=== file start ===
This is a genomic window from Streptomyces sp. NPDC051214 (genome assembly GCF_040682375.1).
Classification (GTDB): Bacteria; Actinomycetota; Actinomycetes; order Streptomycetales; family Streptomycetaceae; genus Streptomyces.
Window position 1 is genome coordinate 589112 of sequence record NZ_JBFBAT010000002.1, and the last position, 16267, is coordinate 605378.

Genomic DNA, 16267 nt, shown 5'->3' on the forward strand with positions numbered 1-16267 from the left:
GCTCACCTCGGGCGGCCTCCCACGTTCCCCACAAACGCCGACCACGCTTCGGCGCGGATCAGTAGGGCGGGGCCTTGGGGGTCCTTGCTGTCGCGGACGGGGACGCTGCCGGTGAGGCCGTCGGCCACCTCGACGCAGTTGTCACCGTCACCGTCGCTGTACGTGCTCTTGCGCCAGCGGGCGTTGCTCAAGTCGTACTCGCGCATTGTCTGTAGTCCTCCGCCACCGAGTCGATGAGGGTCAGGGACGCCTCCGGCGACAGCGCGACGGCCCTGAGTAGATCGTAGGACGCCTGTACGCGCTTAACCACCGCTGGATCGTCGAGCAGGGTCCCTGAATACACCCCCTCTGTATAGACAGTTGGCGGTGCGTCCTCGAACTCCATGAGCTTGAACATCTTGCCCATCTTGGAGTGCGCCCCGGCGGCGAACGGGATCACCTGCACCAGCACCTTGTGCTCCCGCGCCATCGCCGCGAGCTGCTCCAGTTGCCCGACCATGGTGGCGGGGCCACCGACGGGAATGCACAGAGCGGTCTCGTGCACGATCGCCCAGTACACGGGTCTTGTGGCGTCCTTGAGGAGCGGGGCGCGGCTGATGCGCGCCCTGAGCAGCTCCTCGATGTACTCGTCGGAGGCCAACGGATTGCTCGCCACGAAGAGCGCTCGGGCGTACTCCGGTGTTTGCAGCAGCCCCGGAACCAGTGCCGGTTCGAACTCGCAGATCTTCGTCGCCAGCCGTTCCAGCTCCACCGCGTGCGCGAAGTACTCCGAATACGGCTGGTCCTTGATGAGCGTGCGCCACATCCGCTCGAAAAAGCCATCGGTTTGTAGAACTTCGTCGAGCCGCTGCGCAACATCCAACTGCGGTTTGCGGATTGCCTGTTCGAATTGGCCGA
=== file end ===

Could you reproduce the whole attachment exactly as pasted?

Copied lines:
This is a genomic window from Streptomyces sp. NPDC051214 (genome assembly GCF_040682375.1).
Classification (GTDB): Bacteria; Actinomycetota; Actinomycetes; order Streptomycetales; family Streptomycetaceae; genus Streptomyces.
Window position 1 is genome coordinate 589112 of sequence record NZ_JBFBAT010000002.1, and the last position, 16267, is coordinate 605378.

Genomic DNA, 16267 nt, shown 5'->3' on the forward strand with positions numbered 1-16267 from the left:
GCTCACCTCGGGCGGCCTCCCACGTTCCCCACAAACGCCGACCACGCTTCGGCGCGGATCAGTAGGGCGGGGCCTTGGGGGTCCTTGCTGTCGCGGACGGGGACGCTGCCGGTGAGGCCGTCGGCCACCTCGACGCAGTTGTCACCGTCACCGTCGCTGTACGTGCTCTTGCGCCAGCGGGCGTTGCTCAAGTCGTACTCGCGCATTGTCTGTAGTCCTCCGCCACCGAGTCGATGAGGGTCAGGGACGCCTCCGGCGACAGCGCGACGGCCCTGAGTAGATCGTAGGACGCCTGTACGCGCTTAACCACCGCTGGATCGTCGAGCAGGGTCCCTGAATACACCCCCTCTGTATAGACAGTTGGCGGTGCGTCCTCGAACTCCATGAGCTTGAACATCTTGCCCATCTTGGAGTGCGCCCCGGCGGCGAACGGGATCACCTGCACCAGCACCTTGTGCTCCCGCGCCATCGCCGCGAGCTGCTCCAGTTGCCCGACCATGGTGGCGGGGCCACCGACGGGAATGCACAGAGCGGTCTCGTGCACGATCGCCCAGTACACGGGTCTTGTGGCGTCCTTGAGGAGCGGGGCGCGGCTGATGCGCGCCCTGAGCAGCTCCTCGATGTACTCGTCGGAGGCCAACGGATTGCTCGCCACGAAGAGCGCTCGGGCGTACTCCGGTGTTTGCAGCAGCCCCGGAACCAGTGCCGGTTCGAACTCGCAGATCTTCGTCGCCAGCCGTTCCAGCTCCACCGCGTGCGCGAAGTACTCCGAATACGGCTGGTCCTTGATGAGCGTGCGCCACATCCGCTCGAAAAAGCCATCGGTTTGTAGAACTTCGTCGAGCCGCTGCGCAACATCCAACTGCGGTTTGCGGATTGCCTGTTCGAATTGGCCGA